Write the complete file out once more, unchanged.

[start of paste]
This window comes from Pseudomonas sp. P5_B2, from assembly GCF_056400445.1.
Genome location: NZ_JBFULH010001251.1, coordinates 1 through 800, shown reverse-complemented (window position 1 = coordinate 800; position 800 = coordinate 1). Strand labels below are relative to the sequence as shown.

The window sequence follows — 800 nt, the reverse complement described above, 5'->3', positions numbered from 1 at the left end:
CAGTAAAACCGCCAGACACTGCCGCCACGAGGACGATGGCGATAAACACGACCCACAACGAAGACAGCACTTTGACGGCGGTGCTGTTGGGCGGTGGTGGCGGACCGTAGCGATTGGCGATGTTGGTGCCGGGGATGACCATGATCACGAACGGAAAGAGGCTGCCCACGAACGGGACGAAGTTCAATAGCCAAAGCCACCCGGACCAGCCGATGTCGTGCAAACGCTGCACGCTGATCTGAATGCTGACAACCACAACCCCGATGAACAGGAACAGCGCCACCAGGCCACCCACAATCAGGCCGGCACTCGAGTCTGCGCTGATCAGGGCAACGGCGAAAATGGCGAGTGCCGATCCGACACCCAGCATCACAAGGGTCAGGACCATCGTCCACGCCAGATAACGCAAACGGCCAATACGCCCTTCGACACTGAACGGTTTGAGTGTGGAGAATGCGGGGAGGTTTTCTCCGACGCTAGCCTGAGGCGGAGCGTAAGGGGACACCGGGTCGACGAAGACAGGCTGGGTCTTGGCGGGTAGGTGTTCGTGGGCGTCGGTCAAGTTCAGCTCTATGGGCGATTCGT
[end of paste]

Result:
This window comes from Pseudomonas sp. P5_B2, from assembly GCF_056400445.1.
Genome location: NZ_JBFULH010001251.1, coordinates 1 through 800, shown reverse-complemented (window position 1 = coordinate 800; position 800 = coordinate 1). Strand labels below are relative to the sequence as shown.

The window sequence follows — 800 nt, the reverse complement described above, 5'->3', positions numbered from 1 at the left end:
CAGTAAAACCGCCAGACACTGCCGCCACGAGGACGATGGCGATAAACACGACCCACAACGAAGACAGCACTTTGACGGCGGTGCTGTTGGGCGGTGGTGGCGGACCGTAGCGATTGGCGATGTTGGTGCCGGGGATGACCATGATCACGAACGGAAAGAGGCTGCCCACGAACGGGACGAAGTTCAATAGCCAAAGCCACCCGGACCAGCCGATGTCGTGCAAACGCTGCACGCTGATCTGAATGCTGACAACCACAACCCCGATGAACAGGAACAGCGCCACCAGGCCACCCACAATCAGGCCGGCACTCGAGTCTGCGCTGATCAGGGCAACGGCGAAAATGGCGAGTGCCGATCCGACACCCAGCATCACAAGGGTCAGGACCATCGTCCACGCCAGATAACGCAAACGGCCAATACGCCCTTCGACACTGAACGGTTTGAGTGTGGAGAATGCGGGGAGGTTTTCTCCGACGCTAGCCTGAGGCGGAGCGTAAGGGGACACCGGGTCGACGAAGACAGGCTGGGTCTTGGCGGGTAGGTGTTCGTGGGCGTCGGTCAAGTTCAGCTCTATGGGCGATTCGT